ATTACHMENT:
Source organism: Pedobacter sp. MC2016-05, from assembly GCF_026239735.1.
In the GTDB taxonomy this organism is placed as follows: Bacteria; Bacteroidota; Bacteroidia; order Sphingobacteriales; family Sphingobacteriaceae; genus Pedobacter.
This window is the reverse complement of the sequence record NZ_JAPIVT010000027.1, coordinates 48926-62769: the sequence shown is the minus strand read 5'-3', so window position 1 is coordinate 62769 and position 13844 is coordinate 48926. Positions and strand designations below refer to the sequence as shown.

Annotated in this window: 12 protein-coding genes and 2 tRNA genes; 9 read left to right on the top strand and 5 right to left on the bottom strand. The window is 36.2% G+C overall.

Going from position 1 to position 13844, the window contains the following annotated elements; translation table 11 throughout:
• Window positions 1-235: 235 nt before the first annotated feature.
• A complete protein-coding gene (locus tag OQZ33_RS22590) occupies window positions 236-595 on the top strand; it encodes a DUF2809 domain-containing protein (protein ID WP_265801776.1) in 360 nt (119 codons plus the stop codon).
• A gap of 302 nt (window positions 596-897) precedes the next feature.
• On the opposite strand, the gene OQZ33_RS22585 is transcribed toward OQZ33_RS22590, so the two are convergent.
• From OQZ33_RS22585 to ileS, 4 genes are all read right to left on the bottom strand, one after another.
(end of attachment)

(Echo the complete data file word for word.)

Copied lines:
Source organism: Pedobacter sp. MC2016-05, from assembly GCF_026239735.1.
In the GTDB taxonomy this organism is placed as follows: Bacteria; Bacteroidota; Bacteroidia; order Sphingobacteriales; family Sphingobacteriaceae; genus Pedobacter.
This window is the reverse complement of the sequence record NZ_JAPIVT010000027.1, coordinates 48926-62769: the sequence shown is the minus strand read 5'-3', so window position 1 is coordinate 62769 and position 13844 is coordinate 48926. Positions and strand designations below refer to the sequence as shown.

Annotated in this window: 12 protein-coding genes and 2 tRNA genes; 9 read left to right on the top strand and 5 right to left on the bottom strand. The window is 36.2% G+C overall.

Going from position 1 to position 13844, the window contains the following annotated elements; translation table 11 throughout:
• Window positions 1-235: 235 nt before the first annotated feature.
• A complete protein-coding gene (locus tag OQZ33_RS22590) occupies window positions 236-595 on the top strand; it encodes a DUF2809 domain-containing protein (protein ID WP_265801776.1) in 360 nt (119 codons plus the stop codon).
• A gap of 302 nt (window positions 596-897) precedes the next feature.
• On the opposite strand, the gene OQZ33_RS22585 is transcribed toward OQZ33_RS22590, so the two are convergent.
• From OQZ33_RS22585 to ileS, 4 genes are all read right to left on the bottom strand, one after another.